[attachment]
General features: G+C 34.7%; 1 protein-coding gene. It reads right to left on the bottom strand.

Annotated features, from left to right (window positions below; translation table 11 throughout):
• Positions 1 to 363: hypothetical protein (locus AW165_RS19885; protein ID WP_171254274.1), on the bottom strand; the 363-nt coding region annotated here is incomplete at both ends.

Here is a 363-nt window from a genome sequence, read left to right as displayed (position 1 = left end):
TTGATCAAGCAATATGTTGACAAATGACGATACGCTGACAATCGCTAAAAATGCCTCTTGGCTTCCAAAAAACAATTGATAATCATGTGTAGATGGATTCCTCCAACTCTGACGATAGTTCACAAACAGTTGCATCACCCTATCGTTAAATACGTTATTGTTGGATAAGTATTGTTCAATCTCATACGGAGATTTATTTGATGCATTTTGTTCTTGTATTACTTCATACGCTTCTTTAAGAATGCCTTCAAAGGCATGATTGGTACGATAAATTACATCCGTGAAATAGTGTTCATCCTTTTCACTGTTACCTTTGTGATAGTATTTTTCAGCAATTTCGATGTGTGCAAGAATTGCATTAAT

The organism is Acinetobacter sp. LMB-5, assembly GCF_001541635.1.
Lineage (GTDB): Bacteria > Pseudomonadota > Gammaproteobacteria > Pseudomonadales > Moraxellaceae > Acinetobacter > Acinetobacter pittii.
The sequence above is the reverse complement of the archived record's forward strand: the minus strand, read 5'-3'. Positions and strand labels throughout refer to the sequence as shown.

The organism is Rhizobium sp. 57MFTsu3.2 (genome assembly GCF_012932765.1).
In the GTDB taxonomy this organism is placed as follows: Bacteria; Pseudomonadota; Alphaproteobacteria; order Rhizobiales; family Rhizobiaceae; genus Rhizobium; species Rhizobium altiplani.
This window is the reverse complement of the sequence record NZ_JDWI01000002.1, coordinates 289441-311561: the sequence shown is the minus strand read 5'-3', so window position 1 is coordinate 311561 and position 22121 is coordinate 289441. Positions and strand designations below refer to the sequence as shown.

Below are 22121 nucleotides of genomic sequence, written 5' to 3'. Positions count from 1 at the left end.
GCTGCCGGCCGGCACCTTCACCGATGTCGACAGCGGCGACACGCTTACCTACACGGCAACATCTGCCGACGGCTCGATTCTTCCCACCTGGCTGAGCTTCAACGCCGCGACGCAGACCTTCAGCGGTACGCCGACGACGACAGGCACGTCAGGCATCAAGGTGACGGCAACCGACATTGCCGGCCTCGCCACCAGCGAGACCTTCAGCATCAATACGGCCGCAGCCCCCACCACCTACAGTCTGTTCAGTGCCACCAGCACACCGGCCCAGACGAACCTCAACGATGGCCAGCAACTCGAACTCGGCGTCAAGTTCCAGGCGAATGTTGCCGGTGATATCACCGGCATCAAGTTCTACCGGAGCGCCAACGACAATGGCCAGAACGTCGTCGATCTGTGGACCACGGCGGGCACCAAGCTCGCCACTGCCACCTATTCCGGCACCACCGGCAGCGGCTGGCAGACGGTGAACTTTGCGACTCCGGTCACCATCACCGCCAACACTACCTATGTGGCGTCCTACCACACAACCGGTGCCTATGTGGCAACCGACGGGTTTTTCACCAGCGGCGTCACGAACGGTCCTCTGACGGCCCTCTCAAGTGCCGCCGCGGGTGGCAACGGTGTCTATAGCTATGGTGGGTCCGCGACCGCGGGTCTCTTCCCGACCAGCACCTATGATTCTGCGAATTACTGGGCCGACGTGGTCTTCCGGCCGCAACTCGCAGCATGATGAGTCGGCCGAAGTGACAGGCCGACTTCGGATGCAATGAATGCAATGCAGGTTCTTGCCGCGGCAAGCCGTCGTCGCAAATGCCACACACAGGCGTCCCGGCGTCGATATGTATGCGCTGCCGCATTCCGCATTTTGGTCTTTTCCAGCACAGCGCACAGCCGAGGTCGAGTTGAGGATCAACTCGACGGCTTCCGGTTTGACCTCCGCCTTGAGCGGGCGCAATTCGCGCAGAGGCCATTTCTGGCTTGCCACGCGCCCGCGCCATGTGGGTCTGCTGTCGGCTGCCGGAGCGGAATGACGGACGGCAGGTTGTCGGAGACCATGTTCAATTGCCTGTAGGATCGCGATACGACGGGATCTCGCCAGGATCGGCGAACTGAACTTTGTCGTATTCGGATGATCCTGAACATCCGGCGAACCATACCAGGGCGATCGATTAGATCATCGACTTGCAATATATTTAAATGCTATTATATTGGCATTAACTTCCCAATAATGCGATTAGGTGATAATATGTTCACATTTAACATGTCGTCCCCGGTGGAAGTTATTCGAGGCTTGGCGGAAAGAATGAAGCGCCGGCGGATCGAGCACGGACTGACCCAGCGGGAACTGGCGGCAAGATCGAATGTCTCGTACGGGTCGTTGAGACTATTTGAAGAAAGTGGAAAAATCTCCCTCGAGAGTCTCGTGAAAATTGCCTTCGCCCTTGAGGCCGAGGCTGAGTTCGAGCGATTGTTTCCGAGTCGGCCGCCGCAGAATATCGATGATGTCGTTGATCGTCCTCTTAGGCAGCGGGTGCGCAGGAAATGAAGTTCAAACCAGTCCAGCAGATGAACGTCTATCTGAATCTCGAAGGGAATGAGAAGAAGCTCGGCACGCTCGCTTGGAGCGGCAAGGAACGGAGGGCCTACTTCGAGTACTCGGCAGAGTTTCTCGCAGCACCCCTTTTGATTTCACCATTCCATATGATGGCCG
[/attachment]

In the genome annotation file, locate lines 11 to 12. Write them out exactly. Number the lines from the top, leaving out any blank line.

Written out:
This window is the reverse complement of the sequence record NZ_JDWI01000002.1, coordinates 289441-311561: the sequence shown is the minus strand read 5'-3', so window position 1 is coordinate 311561 and position 22121 is coordinate 289441. Positions and strand designations below refer to the sequence as shown.

Below are 22121 nucleotides of genomic sequence, written 5' to 3'. Positions count from 1 at the left end.